WHEN: Thursday 18 March 2010
WHERE: The Queen Of Hoxton, 1 Curtain Road, Hoxton
HOW MUCH: £5.00 online (http://www.wegottickets.com/event/72033)
£8.00 on the door, £4.00 for NUS Card holders
Grab your Converse and get ready for a right old knees up because Buster Shuffle are about to give you the time of your life.
Something new, refreshing and fun has been brewing in East London pubs and clubs and now the band are ready to unleash the rockney magic on a greater scale – without any kind of record company involvement. The proactive lads have decided to take matters into their own hands after a flirtation with a major label. They haven’t got time to wait around for budgets to get signed off, they just want to gig, gig, gig. Give them a postage stamp and they’ll play on it.
The four-piece have been energetically slinging a piano, double bass, guitar and drum kit all around London for two years. And with their ska, rock’n’roll sound and feel-good songs, they already have a huge fan-base, especially in the East End.
Jethro Baker, on piano and lead vocals, “the best drummer you could find” Terry Mascall, on drums, Tim Connell aka Popeye Doyle, on double bass and Danny “I-love-a-rollie” Piper does the knee-bending at the front whilst playing the guitar.
When they supported Jersey Budd and Goldie Looking Chain at top indie club night “This Feeling” in January 2008, a member of the Welsh rapping band told the boys: “Don’t take this the wrong way but my Mum would really like you and so would my Girlfriend.” But that’s alright because this is the charm of the band and piano stomper Jethro was told by another fan that, “Everyone’s got a bit of Buster Shuffle in them.”
Meanwhile The Pixies frontman Frank Black has told the Madness-esque band that he’s a mega fan and Damon Alban requested them for his “Monkey Journey to the West” production’s wrap party.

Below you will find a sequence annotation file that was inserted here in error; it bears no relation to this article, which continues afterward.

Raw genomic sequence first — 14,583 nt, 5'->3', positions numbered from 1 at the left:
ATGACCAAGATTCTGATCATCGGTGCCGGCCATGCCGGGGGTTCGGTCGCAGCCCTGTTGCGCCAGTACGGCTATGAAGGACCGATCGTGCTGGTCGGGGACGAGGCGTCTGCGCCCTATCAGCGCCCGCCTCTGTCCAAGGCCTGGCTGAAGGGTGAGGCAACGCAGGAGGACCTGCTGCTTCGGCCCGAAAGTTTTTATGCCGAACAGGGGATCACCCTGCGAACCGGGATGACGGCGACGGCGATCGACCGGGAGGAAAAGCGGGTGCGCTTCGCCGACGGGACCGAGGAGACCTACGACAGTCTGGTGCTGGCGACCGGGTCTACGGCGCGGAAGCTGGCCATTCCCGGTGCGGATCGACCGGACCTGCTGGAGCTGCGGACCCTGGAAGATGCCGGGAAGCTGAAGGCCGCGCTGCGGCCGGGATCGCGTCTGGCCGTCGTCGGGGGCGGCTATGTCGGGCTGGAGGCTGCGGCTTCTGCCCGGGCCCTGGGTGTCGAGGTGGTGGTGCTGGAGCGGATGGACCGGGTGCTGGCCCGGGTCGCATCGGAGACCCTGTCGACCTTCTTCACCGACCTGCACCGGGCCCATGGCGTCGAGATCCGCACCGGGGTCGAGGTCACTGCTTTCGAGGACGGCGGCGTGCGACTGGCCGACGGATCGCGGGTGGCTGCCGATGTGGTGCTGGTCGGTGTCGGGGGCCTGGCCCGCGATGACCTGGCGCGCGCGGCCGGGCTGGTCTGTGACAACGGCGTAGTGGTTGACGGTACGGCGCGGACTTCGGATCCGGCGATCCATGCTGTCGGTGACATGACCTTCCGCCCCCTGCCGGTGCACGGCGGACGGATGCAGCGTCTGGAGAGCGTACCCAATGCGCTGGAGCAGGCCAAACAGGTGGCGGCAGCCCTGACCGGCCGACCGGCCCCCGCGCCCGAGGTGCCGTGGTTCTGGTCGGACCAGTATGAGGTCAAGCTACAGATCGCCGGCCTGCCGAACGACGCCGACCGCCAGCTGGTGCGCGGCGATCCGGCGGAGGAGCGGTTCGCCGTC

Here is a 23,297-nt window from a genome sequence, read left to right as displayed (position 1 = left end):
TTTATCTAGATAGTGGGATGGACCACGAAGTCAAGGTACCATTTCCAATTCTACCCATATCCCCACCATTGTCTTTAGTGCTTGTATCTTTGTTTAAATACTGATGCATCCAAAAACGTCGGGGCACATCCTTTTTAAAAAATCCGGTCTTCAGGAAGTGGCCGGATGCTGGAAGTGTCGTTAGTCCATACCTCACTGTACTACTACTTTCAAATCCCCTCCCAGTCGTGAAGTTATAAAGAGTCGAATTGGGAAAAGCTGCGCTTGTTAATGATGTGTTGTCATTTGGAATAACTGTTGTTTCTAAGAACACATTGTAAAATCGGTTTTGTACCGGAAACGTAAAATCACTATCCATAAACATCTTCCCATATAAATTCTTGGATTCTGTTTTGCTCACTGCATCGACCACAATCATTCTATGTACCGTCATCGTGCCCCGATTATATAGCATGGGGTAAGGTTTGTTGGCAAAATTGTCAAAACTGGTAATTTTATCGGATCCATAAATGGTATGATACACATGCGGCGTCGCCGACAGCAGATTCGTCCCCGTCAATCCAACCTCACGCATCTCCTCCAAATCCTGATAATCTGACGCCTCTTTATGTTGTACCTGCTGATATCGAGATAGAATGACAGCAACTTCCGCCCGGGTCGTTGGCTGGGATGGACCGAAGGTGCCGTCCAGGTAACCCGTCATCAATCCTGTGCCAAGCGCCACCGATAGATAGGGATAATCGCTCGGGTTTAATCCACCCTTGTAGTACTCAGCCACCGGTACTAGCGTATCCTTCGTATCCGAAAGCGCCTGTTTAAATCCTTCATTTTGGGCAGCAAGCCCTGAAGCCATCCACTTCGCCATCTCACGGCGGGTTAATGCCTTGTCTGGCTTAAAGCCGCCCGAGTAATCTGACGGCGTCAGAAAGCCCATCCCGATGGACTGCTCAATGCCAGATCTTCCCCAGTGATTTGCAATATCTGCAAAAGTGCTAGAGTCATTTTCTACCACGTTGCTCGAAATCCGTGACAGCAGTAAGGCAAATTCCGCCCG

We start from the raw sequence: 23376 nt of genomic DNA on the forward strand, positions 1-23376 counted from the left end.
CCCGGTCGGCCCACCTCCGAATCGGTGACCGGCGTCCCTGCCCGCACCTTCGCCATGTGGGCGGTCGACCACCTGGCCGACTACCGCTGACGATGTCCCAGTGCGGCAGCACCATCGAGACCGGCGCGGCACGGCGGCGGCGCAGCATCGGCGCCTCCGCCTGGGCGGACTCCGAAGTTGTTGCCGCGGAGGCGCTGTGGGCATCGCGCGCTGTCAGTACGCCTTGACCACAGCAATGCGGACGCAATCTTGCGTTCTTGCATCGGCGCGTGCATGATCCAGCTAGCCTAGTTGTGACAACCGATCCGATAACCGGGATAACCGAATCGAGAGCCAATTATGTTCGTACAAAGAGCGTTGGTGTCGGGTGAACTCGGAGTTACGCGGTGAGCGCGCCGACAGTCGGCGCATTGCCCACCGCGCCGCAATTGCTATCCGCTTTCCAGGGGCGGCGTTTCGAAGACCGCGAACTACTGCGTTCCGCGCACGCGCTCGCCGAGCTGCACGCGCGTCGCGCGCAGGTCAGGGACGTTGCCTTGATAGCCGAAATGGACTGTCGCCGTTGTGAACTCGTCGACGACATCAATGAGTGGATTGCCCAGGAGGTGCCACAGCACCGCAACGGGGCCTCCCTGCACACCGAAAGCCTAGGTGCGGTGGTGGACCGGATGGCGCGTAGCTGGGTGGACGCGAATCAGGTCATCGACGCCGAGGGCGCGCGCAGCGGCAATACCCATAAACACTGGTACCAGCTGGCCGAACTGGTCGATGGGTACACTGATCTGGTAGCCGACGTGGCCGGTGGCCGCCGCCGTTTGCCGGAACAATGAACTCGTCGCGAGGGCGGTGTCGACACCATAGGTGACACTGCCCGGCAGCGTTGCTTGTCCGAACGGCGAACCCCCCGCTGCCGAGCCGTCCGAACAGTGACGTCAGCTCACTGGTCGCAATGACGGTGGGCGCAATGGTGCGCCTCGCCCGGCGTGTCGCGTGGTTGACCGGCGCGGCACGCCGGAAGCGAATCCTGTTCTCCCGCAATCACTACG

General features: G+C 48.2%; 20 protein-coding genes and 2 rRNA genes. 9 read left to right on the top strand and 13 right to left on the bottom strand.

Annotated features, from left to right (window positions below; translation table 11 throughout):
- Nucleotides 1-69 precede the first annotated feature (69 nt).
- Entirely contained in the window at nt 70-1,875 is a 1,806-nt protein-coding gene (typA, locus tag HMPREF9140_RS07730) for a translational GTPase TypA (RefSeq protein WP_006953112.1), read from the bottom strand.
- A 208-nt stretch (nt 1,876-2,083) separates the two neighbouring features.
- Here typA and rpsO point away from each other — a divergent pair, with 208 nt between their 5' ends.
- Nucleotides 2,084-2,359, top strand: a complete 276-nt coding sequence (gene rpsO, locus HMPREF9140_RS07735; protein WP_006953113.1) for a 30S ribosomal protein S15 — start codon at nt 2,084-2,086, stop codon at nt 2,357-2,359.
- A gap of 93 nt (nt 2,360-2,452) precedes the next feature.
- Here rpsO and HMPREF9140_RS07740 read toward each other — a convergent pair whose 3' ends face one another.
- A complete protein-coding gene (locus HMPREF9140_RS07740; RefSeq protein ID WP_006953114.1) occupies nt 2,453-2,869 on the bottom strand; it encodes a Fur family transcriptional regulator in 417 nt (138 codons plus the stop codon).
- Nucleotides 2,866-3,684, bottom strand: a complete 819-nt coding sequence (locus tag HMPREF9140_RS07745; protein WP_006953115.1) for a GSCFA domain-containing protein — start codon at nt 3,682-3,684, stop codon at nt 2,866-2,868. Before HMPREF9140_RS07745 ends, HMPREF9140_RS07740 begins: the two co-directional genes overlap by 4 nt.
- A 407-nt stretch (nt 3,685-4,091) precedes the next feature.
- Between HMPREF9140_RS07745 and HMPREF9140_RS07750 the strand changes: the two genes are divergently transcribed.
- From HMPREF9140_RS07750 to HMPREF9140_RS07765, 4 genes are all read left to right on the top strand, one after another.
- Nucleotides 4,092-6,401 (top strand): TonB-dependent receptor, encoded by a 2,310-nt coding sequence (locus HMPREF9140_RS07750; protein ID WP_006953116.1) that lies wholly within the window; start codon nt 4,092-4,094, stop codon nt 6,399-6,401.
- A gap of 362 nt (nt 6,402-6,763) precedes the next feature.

You can’t fail to have a good time at one of Buster Shuffle’s gigs with beer-swilling-in-the-air-tunes like, “Me, Myself and I” and “You’re Alright”. At gigs, the crowd are a mixture of young girls in 50s get-up, lads with their beers in the air and the odd old geezer jumping around in the corner.
It’s their no-nonsense, unpretentious, stuff-your-wingeing-skinny jean-boy lyrics that has caught the eye of likes of Art Brut guitarist Ian Catskilkin, who produced their DIY first album out in September. Buster Shuffle decided to follow in the footsteps of American bands like Vampire Weekend and The Fleet Foxes, who also put together homemade albums. Jethro says: “We did two days in a studio to get all the drums and the backing tracks down, nailed it and then spent two weeks in my bedroom in my sleeping bag – used as a sound-booth, gaffer-taped to the roof
OUR LOST INFANTRY:
"I like this a lot and it gets better with every listen..." - Steve Lamacq
"Our Lost Infantry sound rather like what you might get if you set loose a group of musical savants in a music shop on a sunny day. It's unrestrained, uplifting stuff, raucous, air punching and well worth checking out." - The Fly
"Our Lost Infantry manage to pack so much in to such a small space, with dense songs that have the energy of an infantry charge, this is by no means a band who are lost – they know exactly what they’re doing and they’re doing it perfectly." - The 405
Fast-paced and feisty, with hooks to impress serious musos and the melodies to keep the floating fans happy, Honeycube clearly have a lot of talent and ideas they want to show off. Rocky stompers with a dirty fuzzy garage sound, filled with experimental sounds, excellent anthemic choruses and energy. We dare you not to sing along to.